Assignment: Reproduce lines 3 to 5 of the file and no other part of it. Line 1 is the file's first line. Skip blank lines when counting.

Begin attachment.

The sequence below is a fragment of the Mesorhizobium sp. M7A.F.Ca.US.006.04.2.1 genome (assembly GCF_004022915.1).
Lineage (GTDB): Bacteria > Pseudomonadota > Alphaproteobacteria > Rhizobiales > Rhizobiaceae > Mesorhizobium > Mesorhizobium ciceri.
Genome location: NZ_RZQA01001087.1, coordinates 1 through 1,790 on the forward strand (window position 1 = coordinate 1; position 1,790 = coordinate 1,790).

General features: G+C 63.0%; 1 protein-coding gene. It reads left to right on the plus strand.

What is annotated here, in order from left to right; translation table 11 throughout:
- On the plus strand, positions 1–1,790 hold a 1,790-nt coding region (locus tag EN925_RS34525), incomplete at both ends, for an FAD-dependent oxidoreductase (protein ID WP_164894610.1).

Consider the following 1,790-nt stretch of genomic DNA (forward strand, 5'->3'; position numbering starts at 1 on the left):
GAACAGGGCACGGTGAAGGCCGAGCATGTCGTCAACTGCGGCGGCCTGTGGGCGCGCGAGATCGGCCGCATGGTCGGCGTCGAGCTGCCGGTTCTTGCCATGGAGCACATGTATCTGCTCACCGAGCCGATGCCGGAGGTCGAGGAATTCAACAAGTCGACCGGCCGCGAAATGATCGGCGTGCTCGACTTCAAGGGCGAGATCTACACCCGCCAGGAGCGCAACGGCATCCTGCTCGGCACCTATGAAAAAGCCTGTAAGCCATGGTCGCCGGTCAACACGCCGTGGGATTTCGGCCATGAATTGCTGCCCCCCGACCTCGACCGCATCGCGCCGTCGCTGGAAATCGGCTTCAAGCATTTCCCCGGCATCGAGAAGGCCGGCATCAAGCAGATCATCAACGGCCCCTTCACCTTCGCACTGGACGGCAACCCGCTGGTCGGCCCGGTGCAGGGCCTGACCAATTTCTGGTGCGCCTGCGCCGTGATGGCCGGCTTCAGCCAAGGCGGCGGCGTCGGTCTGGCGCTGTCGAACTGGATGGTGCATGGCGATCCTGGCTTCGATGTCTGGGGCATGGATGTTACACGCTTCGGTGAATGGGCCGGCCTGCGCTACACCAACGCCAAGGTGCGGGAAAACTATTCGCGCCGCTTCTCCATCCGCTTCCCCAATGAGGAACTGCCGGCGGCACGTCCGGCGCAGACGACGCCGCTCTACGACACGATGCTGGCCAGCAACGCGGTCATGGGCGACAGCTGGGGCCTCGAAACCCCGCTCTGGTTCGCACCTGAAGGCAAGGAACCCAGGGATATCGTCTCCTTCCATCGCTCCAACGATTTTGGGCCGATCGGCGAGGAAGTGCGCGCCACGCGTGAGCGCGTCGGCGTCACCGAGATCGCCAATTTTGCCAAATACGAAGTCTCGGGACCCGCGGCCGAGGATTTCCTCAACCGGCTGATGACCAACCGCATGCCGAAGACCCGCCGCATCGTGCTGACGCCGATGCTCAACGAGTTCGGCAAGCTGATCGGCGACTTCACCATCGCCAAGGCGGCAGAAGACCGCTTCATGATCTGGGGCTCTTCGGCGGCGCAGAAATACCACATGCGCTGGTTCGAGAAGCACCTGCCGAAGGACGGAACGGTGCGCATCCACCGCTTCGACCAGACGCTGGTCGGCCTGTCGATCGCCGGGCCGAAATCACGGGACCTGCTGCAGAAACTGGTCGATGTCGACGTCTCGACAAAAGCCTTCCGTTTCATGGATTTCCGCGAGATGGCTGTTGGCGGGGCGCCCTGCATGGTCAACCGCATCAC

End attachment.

Genome location: NZ_RZQA01001087.1, coordinates 1 through 1,790 on the forward strand (window position 1 = coordinate 1; position 1,790 = coordinate 1,790).

General features: G+C 63.0%; 1 protein-coding gene. It reads left to right on the plus strand.

What is annotated here, in order from left to right; translation table 11 throughout: